Pennsylvania Governor Tom Wolf vetoed a bill on Thursday that would have banned abortions based on prenatal Down syndrome diagnosis. Why? Because he believes women “must be able” to abort such babies.
The bill was passed by the Republican-controlled Pennsylvania General Assembly the day before landing on the Democrat Gov. Wolf’s desk. It was aimed at protecting those with a prenatal Down syndrome diagnosis from being aborted, but included exceptions for rape, incest, and medical emergencies.
“There is no evidence that this bill is needed in Pennsylvania,” Gov. Wolf commented in his veto message, adding:
This legislation is a restriction on women and medical professionals and interferes with women’s health care and the crucial decision-making between patients and their physicians. Physicians and their patients must be able to make choices about medical procedures based on best practices and standards of care. The prohibitions under this bill are not consistent with the fundamental rights vested by the Fourteenth Amendment of the United States Constitution.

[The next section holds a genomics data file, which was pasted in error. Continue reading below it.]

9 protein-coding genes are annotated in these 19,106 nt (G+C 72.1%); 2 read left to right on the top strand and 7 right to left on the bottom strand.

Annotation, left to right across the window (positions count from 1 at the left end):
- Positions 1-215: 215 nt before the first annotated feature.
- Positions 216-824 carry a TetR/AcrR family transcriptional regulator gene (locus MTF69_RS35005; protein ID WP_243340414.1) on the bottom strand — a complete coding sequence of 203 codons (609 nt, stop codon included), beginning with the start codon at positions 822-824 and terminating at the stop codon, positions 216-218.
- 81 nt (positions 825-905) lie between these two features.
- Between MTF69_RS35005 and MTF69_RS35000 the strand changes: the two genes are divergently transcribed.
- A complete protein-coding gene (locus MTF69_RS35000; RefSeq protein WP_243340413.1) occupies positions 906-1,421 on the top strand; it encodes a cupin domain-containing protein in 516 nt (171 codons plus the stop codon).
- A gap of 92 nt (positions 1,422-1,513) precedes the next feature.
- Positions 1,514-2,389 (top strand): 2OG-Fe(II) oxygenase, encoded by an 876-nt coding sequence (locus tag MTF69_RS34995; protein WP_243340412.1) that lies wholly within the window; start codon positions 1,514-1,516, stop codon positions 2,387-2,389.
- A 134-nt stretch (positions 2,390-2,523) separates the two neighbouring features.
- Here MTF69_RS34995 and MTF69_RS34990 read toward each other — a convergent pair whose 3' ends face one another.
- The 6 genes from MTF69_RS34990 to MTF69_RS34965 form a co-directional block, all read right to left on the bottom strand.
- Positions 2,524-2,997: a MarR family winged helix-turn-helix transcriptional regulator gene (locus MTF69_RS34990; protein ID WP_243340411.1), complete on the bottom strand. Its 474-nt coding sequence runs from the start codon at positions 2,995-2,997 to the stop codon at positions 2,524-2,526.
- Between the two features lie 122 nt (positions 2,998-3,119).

When he indicated he would veto the bill before it landed on his desk, he took an opportunity to criticize pro-lifers: “This bill masks yet another attempt to ban abortions and put politicians between a woman and her doctor…[T]his is a particularly cynical way to impugn women seeking constitutionally protected health care options.”
This is not the first pro-life bill vetoed by Gov. Wolf. In December 2017, he vetoed a ban on dilation and evacuation (D&E) abortion. D&E is also referred to as dismemberment abortion, as it requires the unborn child’s limbs be torn off before it is removed from the mother.
Planned Parenthood, who spent $1.5 million on Gov. Wolf’s re-election campaign, was fast in applauding the veto, tweeting:
Abortion is currently allowed in Pennsylvania up to the 24th week of pregnancy, and may be carried out for any reason except for gender selection.
While it is disheartening that Gov. Wolf does not want to protect the lives of unborn children with Down syndrome, a push to protect them is picking up steam across the country. It has even made its way to Congress, where a federal ban has been introduced. It is the hope of the pro-life movement that such bills continue to be introduced and passed across the country.
Photo credit: Governor Tom Wolf via Flickr, CC BY 2.0